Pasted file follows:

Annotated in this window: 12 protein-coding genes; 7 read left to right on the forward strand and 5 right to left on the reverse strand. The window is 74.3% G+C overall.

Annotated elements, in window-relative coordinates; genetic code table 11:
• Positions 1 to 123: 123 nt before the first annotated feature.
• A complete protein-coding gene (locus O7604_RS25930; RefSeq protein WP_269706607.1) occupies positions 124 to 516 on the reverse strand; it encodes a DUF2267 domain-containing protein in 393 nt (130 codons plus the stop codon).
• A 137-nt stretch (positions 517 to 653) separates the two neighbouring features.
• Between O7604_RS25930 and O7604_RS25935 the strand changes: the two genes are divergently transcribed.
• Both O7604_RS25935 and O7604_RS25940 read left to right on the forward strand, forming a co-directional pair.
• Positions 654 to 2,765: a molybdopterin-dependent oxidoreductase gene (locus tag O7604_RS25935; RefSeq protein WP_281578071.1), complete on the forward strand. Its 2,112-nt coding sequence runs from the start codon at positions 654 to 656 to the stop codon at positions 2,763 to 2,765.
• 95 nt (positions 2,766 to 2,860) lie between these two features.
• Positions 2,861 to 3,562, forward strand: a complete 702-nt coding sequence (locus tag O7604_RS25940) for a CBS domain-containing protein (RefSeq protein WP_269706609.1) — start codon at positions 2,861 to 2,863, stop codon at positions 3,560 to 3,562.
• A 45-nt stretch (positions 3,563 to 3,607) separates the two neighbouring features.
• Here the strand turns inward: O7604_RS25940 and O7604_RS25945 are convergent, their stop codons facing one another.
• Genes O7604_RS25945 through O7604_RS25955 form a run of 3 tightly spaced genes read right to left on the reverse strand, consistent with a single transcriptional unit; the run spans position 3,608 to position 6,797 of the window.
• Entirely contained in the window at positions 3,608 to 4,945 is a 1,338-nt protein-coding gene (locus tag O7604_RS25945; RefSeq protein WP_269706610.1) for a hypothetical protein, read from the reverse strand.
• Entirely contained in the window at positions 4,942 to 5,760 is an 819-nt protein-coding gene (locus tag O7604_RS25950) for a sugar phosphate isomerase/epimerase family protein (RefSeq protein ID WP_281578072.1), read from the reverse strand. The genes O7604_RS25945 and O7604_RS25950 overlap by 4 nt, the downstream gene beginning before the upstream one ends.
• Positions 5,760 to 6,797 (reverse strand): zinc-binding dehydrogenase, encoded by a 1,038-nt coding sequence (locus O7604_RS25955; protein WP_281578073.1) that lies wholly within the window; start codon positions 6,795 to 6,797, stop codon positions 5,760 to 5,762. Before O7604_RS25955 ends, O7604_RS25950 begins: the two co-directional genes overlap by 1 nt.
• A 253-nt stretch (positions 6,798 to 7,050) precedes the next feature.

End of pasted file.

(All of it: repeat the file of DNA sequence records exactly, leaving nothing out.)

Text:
Annotated in this window: 12 protein-coding genes; 7 read left to right on the forward strand and 5 right to left on the reverse strand. The window is 74.3% G+C overall.

Annotated elements, in window-relative coordinates; genetic code table 11:
• Positions 1 to 123: 123 nt before the first annotated feature.
• A complete protein-coding gene (locus O7604_RS25930; RefSeq protein WP_269706607.1) occupies positions 124 to 516 on the reverse strand; it encodes a DUF2267 domain-containing protein in 393 nt (130 codons plus the stop codon).
• A 137-nt stretch (positions 517 to 653) separates the two neighbouring features.
• Between O7604_RS25930 and O7604_RS25935 the strand changes: the two genes are divergently transcribed.
• Both O7604_RS25935 and O7604_RS25940 read left to right on the forward strand, forming a co-directional pair.
• Positions 654 to 2,765: a molybdopterin-dependent oxidoreductase gene (locus tag O7604_RS25935; RefSeq protein WP_281578071.1), complete on the forward strand. Its 2,112-nt coding sequence runs from the start codon at positions 654 to 656 to the stop codon at positions 2,763 to 2,765.
• 95 nt (positions 2,766 to 2,860) lie between these two features.
• Positions 2,861 to 3,562, forward strand: a complete 702-nt coding sequence (locus tag O7604_RS25940) for a CBS domain-containing protein (RefSeq protein WP_269706609.1) — start codon at positions 2,861 to 2,863, stop codon at positions 3,560 to 3,562.
• A 45-nt stretch (positions 3,563 to 3,607) separates the two neighbouring features.
• Here the strand turns inward: O7604_RS25940 and O7604_RS25945 are convergent, their stop codons facing one another.
• Genes O7604_RS25945 through O7604_RS25955 form a run of 3 tightly spaced genes read right to left on the reverse strand, consistent with a single transcriptional unit; the run spans position 3,608 to position 6,797 of the window.
• Entirely contained in the window at positions 3,608 to 4,945 is a 1,338-nt protein-coding gene (locus tag O7604_RS25945; RefSeq protein WP_269706610.1) for a hypothetical protein, read from the reverse strand.
• Entirely contained in the window at positions 4,942 to 5,760 is an 819-nt protein-coding gene (locus tag O7604_RS25950) for a sugar phosphate isomerase/epimerase family protein (RefSeq protein ID WP_281578072.1), read from the reverse strand. The genes O7604_RS25945 and O7604_RS25950 overlap by 4 nt, the downstream gene beginning before the upstream one ends.
• Positions 5,760 to 6,797 (reverse strand): zinc-binding dehydrogenase, encoded by a 1,038-nt coding sequence (locus O7604_RS25955; protein WP_281578073.1) that lies wholly within the window; start codon positions 6,795 to 6,797, stop codon positions 5,760 to 5,762. Before O7604_RS25955 ends, O7604_RS25950 begins: the two co-directional genes overlap by 1 nt.
• A 253-nt stretch (positions 6,798 to 7,050) precedes the next feature.